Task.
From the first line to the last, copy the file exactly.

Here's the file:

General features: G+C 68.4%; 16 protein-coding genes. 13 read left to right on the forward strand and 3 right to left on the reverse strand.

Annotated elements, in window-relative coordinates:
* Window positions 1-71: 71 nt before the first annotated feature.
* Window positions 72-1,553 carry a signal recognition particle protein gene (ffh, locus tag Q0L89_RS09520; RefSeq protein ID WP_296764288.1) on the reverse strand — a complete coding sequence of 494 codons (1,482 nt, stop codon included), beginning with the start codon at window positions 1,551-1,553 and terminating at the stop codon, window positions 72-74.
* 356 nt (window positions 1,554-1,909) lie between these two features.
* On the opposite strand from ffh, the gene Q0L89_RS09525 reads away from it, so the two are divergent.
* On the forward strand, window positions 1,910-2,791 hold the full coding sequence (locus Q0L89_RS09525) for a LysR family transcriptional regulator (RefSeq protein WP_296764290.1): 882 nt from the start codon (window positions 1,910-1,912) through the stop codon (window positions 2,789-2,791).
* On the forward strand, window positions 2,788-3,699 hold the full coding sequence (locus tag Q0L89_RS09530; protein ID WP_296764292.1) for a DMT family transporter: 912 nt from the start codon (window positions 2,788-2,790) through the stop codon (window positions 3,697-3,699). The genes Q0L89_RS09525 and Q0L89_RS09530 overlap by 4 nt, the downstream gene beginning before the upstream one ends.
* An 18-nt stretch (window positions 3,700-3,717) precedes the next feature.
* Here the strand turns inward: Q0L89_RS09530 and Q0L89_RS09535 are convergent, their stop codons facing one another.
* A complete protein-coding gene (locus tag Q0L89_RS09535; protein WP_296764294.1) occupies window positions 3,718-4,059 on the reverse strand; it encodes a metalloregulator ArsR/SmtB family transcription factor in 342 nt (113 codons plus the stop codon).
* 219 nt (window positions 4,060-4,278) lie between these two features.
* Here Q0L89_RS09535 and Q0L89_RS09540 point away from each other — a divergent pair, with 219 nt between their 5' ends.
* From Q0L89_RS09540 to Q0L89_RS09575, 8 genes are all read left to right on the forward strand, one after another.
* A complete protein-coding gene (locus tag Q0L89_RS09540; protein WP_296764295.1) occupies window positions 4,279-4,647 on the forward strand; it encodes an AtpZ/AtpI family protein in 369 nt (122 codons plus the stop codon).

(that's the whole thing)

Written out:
General features: G+C 68.4%; 16 protein-coding genes. 13 read left to right on the forward strand and 3 right to left on the reverse strand.

Annotated elements, in window-relative coordinates:
* Window positions 1-71: 71 nt before the first annotated feature.
* Window positions 72-1,553 carry a signal recognition particle protein gene (ffh, locus tag Q0L89_RS09520; RefSeq protein ID WP_296764288.1) on the reverse strand — a complete coding sequence of 494 codons (1,482 nt, stop codon included), beginning with the start codon at window positions 1,551-1,553 and terminating at the stop codon, window positions 72-74.
* 356 nt (window positions 1,554-1,909) lie between these two features.
* On the opposite strand from ffh, the gene Q0L89_RS09525 reads away from it, so the two are divergent.
* On the forward strand, window positions 1,910-2,791 hold the full coding sequence (locus Q0L89_RS09525) for a LysR family transcriptional regulator (RefSeq protein WP_296764290.1): 882 nt from the start codon (window positions 1,910-1,912) through the stop codon (window positions 2,789-2,791).
* On the forward strand, window positions 2,788-3,699 hold the full coding sequence (locus tag Q0L89_RS09530; protein ID WP_296764292.1) for a DMT family transporter: 912 nt from the start codon (window positions 2,788-2,790) through the stop codon (window positions 3,697-3,699). The genes Q0L89_RS09525 and Q0L89_RS09530 overlap by 4 nt, the downstream gene beginning before the upstream one ends.
* An 18-nt stretch (window positions 3,700-3,717) precedes the next feature.
* Here the strand turns inward: Q0L89_RS09530 and Q0L89_RS09535 are convergent, their stop codons facing one another.
* A complete protein-coding gene (locus tag Q0L89_RS09535; protein WP_296764294.1) occupies window positions 3,718-4,059 on the reverse strand; it encodes a metalloregulator ArsR/SmtB family transcription factor in 342 nt (113 codons plus the stop codon).
* 219 nt (window positions 4,060-4,278) lie between these two features.
* Here Q0L89_RS09535 and Q0L89_RS09540 point away from each other — a divergent pair, with 219 nt between their 5' ends.
* From Q0L89_RS09540 to Q0L89_RS09575, 8 genes are all read left to right on the forward strand, one after another.
* A complete protein-coding gene (locus tag Q0L89_RS09540; protein WP_296764295.1) occupies window positions 4,279-4,647 on the forward strand; it encodes an AtpZ/AtpI family protein in 369 nt (122 codons plus the stop codon).